Shadow Lodge

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PossibleCabbage wrote:

Presumably the Ironfang PCs did not leave Azaersi with all 8+1 of the shards (the things which actually make the portals). If the PCs walked off with 1 (or 2 to give one to Kraggodan) then they have the ability to open a portal to any other Onyx doorway, presumably one of which is in Oprak's capital.

Lotta presumptions there.

Silver Crusade

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Are others not allowed to have them?


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I mean, the basic issue is that using the Onyx keys to transport things quickly (presumably the basis of Oprak's economy) is that there's a lot of security risks involved.

If they wanted to do business in Okeno, for example, they would need to first get someone carrying one of the keys to Katapesh, and since this is a long journey and Okeno is a good place to do business they would want to leave the shard there. Certainly, they can guard the doorway or fold it up and keep it hidden, but it's possible to lose possession of the Onyx Shard at which point whoever has it can just go visit all of the other open doorways whenever they want.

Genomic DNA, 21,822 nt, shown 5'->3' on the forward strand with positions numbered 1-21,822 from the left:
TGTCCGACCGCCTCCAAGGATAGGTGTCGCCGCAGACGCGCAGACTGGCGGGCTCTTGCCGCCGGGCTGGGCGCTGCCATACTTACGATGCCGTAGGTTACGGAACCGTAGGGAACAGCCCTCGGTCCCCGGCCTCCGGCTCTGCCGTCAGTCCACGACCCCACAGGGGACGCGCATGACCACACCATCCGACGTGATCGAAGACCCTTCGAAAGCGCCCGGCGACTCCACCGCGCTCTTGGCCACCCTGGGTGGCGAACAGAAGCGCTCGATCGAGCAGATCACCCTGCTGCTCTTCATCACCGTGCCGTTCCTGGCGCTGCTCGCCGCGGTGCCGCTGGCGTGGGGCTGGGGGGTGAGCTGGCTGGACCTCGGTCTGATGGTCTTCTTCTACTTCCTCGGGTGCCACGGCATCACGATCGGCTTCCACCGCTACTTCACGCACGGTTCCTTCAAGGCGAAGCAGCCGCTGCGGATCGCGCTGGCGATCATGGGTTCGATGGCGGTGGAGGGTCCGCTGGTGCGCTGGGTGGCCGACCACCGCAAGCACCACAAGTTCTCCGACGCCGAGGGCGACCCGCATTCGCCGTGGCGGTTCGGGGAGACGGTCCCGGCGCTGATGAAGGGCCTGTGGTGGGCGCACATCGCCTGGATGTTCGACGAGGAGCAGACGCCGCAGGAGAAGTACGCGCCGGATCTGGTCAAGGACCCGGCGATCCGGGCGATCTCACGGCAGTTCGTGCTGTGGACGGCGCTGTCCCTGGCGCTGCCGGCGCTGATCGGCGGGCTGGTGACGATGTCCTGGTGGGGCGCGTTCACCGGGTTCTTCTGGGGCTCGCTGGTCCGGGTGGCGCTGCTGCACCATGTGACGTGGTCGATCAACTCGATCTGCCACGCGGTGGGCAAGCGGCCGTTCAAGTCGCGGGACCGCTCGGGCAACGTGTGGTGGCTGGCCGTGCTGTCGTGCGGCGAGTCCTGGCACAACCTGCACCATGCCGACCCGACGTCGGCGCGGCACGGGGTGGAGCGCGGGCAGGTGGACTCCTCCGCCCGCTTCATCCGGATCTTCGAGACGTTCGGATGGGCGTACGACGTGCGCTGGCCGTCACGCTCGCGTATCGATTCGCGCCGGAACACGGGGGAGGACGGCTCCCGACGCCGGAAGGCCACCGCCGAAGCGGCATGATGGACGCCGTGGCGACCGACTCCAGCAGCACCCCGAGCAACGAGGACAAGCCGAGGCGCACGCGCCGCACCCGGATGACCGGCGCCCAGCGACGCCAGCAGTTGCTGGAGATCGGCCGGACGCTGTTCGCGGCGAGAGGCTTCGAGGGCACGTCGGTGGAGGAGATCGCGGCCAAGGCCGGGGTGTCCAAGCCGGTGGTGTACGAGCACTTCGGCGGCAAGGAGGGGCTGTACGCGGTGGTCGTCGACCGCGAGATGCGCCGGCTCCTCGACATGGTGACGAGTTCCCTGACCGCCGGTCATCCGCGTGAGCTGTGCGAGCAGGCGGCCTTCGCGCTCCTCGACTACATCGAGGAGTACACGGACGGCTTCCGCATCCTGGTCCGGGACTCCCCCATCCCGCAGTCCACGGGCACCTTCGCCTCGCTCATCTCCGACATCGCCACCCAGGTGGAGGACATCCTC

The only reason Azaersi's initial gambit with the Onyx key worked in the first place is that it was a complete surprise and Nirmathas is terminally disorganized.


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Pathfinder Rulebook Subscriber
John Lynch 106 wrote:
Maliloki wrote:
What GM worth anything doesn't already do this.

Given how much of a focus Paizo has made on empowering GMs, if they were going to go the approach of making some races uncommon it would have been great to have had such expectations set in the Core Rulebook.

Perhaps they considered it but decided it wasn't as "no brainer" as the decision to include goblins in the first place?

Page 486 of the core rulebook: